Front Page News...

Issue 19 — Thursday, December 8, 2016
New Director Named
For Agency

MILFORD — Tamara Chant has been named the new Executive Director of Safe Haven of Pike County. In a press release, Safe Haven said that while there is a misconception in the community that the agency is closed, the reality is it is rebuilding:

"Our clients are currently being serviced by sister agencies, as the Board of Safe Haven, along with the new Executive Director, rebuild and restructure the agency to meet the critical needs of Pike County," the release stated. I am excited to join Safe Haven," says Chant. "There is great hope here. We will offer a listening ear, and active encouragement for each client along with a safe place for those in need to lay their head, so that everyone can envisage their new beginnings."

Chant is a native of Milford and the daughter of Realtor Davis Chant. For the past 31 years Tamara has lived in Europe and the Middle East, recently returning to Milford to join her children and parents. She is a DVHS and Smith College graduate. After winning a scholarship to NYU and attaining a certification in Fundraising, she shifted her focus to nonprofit organizations including Nepali women and girls focusing on the need for education to escape poverty. In her Paris community, she worked with women's urgency centers and Global Potential, a youth empowerment organization that brings mentoring to Paris' most disenfranchised youth. Since 2012, she has been on the Board of Directors of Nepal Orphans Home, a 501C3.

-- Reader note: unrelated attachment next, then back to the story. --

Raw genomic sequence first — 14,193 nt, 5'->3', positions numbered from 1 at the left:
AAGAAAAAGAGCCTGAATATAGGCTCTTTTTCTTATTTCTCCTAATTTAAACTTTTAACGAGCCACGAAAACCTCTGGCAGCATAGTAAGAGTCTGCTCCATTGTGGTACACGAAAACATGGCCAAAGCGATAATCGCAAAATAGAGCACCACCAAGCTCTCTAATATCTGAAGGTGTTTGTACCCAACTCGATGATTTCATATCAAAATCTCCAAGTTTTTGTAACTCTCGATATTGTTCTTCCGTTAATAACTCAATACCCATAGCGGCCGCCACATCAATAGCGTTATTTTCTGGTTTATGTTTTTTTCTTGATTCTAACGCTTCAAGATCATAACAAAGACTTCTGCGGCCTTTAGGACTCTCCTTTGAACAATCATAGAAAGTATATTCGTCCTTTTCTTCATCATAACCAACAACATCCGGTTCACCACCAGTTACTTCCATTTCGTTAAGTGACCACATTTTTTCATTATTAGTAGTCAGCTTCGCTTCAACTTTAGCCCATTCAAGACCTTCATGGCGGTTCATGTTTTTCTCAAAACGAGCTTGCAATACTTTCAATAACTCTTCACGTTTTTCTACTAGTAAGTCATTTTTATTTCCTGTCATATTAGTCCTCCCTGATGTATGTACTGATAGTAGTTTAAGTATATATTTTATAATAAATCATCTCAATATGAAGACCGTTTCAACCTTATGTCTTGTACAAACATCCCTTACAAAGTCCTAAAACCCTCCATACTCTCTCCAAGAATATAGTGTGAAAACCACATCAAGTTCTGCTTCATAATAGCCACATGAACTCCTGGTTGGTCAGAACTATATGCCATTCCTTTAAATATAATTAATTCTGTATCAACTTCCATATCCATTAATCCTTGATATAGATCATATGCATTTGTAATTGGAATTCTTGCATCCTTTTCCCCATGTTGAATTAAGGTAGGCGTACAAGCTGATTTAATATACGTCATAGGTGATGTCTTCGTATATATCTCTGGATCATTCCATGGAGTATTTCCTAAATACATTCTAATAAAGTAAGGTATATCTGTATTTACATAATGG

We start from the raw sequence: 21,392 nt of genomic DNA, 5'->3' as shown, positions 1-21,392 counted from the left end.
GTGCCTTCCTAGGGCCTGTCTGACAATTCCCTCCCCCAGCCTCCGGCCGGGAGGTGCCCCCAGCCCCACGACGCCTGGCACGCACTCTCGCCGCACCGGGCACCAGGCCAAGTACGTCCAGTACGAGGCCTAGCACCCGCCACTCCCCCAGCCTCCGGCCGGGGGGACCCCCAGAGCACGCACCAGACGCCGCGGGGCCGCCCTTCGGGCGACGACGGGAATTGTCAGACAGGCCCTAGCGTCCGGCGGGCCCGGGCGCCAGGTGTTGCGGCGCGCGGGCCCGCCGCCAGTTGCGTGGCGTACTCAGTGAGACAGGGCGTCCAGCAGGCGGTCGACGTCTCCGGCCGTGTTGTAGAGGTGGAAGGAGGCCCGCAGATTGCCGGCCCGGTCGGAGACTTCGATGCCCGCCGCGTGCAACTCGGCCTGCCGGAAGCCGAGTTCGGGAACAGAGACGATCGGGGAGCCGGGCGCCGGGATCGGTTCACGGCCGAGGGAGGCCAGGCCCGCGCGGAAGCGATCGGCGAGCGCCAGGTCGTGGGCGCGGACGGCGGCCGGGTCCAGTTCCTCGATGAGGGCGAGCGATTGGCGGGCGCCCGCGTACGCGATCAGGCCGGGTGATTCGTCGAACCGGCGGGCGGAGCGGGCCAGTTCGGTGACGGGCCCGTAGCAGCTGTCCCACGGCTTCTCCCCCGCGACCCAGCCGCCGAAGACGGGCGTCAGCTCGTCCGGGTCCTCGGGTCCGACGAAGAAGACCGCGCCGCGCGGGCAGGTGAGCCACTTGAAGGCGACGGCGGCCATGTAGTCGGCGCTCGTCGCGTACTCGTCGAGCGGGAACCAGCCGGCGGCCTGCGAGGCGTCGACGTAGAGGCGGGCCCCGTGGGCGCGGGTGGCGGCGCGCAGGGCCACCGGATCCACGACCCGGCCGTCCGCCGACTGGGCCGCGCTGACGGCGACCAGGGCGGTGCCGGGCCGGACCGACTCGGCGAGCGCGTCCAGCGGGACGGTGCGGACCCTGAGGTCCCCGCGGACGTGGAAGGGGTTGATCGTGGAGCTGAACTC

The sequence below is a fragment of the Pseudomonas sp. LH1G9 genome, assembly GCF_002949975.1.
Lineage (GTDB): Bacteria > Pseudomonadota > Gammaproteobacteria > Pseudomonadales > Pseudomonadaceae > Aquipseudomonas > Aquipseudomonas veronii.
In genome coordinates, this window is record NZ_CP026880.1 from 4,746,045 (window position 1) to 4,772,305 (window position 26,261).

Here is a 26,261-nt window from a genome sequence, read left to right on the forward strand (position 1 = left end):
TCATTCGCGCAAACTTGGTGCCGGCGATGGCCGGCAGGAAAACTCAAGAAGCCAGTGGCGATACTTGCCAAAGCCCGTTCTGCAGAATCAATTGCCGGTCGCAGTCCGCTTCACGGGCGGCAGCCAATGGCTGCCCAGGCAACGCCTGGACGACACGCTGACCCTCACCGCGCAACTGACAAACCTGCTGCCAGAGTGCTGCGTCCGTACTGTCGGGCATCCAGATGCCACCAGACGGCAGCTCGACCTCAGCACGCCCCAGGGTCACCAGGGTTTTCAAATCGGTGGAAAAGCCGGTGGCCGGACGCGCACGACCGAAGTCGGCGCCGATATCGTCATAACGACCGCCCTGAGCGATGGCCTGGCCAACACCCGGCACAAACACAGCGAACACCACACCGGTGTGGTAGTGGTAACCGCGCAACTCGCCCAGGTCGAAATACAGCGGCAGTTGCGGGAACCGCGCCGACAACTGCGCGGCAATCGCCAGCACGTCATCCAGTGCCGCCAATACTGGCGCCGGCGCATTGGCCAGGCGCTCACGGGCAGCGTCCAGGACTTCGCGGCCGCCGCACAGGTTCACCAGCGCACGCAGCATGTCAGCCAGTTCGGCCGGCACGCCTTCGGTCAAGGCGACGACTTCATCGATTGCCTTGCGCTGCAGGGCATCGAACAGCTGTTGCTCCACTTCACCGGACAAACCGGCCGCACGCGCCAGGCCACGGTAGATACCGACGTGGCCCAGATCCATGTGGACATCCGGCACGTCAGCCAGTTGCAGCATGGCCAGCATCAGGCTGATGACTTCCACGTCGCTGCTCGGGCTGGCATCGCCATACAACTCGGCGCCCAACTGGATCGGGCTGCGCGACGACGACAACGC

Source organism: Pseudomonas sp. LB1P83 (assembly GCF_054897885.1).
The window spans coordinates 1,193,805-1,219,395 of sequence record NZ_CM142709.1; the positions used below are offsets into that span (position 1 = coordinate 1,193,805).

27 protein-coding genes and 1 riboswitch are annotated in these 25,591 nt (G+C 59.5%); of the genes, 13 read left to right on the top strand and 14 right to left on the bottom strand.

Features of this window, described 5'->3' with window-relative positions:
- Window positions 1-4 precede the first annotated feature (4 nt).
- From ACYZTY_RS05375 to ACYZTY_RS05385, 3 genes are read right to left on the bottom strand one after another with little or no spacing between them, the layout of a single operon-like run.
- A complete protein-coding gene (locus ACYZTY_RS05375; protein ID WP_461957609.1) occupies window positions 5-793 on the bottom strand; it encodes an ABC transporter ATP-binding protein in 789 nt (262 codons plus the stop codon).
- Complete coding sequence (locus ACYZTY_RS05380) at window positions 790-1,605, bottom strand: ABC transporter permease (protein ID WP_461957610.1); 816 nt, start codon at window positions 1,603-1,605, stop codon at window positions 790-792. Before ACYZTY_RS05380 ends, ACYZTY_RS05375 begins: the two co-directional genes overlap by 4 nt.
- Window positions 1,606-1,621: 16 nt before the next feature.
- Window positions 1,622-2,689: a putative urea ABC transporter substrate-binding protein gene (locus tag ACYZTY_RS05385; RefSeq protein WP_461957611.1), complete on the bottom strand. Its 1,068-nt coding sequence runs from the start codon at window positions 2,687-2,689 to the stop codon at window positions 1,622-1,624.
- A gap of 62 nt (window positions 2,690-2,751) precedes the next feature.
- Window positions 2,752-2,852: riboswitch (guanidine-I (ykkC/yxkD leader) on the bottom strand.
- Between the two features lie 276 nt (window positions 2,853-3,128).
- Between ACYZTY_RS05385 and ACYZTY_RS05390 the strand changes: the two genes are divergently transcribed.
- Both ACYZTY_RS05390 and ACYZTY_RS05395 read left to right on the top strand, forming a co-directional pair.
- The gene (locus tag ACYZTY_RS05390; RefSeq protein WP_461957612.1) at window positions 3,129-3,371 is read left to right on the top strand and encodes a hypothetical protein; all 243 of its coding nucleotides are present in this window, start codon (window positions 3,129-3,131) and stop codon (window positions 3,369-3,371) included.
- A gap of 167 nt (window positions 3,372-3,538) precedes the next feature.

In addition to announcing Chant as new Executive Director, the Safe Haven Board has unanimously elected Board member Valerie Seitz O'Hare as the new President of the Board, replacing veteran Board member Karen Kontizas, who resigned due to a family illness. Allison Taylor has been named Vice President. Brian O'Hare continues as Board Treasurer. People needing immediate assistance should call VIP at 570-253-4401 or Women's Resources at 570-421-4200.